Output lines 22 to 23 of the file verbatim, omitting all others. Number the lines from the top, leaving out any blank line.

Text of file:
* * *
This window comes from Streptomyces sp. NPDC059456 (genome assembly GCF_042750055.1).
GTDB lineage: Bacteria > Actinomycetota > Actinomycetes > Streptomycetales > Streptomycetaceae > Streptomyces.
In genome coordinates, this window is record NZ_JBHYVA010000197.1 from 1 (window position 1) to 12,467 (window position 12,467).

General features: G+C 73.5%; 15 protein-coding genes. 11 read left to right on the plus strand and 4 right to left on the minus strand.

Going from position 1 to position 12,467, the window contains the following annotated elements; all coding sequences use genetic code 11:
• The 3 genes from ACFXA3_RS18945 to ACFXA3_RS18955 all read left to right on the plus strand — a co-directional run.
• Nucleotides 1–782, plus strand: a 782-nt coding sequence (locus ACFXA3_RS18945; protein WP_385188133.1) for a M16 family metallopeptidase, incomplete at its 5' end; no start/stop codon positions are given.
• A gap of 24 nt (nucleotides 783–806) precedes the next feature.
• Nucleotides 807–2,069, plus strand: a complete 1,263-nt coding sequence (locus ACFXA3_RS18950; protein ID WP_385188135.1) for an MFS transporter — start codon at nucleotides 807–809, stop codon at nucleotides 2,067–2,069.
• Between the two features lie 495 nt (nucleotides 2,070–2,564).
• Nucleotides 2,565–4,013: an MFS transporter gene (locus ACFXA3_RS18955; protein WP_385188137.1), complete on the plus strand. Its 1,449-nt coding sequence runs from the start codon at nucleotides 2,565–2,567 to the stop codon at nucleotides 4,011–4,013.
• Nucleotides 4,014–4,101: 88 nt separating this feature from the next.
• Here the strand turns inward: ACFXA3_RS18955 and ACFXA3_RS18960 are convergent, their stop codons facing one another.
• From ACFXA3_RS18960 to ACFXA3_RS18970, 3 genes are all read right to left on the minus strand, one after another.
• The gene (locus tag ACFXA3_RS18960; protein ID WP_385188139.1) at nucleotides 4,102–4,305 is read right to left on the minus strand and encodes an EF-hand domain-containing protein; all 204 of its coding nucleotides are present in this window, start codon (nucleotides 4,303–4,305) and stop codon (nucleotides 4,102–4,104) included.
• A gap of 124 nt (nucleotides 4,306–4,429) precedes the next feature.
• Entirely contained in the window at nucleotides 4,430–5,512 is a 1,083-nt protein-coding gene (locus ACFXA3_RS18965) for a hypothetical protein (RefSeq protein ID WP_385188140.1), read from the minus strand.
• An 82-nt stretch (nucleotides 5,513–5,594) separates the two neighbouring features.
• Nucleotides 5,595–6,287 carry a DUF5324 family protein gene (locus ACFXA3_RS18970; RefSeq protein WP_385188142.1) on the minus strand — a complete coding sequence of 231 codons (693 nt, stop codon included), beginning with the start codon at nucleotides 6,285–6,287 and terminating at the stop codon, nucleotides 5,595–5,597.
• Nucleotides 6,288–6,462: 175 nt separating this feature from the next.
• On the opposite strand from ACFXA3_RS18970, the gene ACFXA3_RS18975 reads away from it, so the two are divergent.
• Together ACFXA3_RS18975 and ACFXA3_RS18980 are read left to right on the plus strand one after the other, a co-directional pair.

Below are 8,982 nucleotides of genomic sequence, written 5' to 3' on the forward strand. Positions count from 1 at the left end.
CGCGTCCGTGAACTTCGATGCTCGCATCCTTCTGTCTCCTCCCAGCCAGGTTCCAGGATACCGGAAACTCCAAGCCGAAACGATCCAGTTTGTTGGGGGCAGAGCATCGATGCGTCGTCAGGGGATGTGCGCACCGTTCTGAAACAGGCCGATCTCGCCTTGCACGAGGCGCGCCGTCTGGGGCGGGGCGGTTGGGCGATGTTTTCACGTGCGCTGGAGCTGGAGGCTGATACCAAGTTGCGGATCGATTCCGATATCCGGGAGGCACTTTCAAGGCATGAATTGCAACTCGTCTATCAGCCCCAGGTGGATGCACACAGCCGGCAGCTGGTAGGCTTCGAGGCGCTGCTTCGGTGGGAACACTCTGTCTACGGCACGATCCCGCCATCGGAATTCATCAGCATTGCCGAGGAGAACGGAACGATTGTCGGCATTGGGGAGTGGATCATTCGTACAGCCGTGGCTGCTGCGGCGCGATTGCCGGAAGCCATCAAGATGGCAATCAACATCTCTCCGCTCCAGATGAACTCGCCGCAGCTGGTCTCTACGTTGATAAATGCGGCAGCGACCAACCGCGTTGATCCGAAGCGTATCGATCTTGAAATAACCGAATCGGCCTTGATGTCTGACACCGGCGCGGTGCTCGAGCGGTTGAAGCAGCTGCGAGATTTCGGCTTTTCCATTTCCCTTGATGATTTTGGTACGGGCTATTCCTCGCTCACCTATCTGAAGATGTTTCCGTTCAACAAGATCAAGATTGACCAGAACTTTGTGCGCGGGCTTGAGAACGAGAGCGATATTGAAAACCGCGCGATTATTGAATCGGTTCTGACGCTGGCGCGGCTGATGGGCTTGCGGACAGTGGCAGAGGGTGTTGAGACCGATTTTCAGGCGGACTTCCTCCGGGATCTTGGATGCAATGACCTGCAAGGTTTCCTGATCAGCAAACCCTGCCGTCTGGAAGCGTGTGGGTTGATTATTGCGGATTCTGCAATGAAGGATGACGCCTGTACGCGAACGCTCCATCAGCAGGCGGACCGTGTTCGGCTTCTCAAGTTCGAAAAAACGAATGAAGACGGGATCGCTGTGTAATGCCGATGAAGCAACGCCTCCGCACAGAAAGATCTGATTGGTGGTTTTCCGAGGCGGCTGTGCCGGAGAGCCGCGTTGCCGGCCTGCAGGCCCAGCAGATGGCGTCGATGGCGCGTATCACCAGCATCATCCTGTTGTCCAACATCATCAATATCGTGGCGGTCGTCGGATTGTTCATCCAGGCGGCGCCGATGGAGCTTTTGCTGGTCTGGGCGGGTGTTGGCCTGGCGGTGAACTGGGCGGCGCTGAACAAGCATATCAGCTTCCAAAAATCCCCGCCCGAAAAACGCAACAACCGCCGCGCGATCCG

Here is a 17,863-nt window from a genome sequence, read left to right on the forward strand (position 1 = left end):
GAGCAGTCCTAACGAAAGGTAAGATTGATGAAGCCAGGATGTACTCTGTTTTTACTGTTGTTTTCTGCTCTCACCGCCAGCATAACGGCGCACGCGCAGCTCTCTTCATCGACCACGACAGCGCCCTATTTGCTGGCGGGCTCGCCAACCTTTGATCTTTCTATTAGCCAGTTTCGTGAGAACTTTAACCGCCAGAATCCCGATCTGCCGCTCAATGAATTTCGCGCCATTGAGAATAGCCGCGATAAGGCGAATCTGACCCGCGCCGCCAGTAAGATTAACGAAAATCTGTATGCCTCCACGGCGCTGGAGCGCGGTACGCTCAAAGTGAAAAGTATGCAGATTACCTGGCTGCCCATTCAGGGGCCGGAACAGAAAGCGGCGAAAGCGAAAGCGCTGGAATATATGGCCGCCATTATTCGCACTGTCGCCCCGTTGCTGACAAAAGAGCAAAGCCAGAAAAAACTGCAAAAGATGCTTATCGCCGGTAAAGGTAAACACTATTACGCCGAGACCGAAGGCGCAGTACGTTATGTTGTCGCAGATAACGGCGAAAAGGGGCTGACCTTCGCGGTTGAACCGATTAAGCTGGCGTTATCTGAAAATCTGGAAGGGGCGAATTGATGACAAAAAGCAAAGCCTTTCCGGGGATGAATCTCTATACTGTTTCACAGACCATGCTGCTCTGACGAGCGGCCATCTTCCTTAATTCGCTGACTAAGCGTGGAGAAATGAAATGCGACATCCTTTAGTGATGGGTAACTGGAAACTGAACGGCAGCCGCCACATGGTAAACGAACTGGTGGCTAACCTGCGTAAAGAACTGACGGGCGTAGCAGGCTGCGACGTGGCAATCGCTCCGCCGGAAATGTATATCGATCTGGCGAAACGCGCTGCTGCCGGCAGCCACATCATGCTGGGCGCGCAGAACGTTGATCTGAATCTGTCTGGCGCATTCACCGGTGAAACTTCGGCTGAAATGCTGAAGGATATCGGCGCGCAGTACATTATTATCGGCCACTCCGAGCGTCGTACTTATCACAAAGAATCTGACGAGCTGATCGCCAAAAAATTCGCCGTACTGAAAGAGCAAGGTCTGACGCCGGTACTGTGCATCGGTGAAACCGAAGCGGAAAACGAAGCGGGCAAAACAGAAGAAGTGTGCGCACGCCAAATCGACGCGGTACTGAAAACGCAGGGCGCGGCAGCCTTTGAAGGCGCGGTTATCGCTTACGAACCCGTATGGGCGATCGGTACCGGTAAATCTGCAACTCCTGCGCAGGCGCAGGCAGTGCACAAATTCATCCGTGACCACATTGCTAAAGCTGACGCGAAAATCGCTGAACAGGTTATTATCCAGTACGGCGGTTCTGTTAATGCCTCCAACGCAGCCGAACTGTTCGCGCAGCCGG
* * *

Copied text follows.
• Together ACFXA3_RS18975 and ACFXA3_RS18980 are read left to right on the plus strand one after the other, a co-directional pair.

Below are 8,982 nucleotides of genomic sequence, written 5' to 3' on the forward strand. Positions count from 1 at the left end.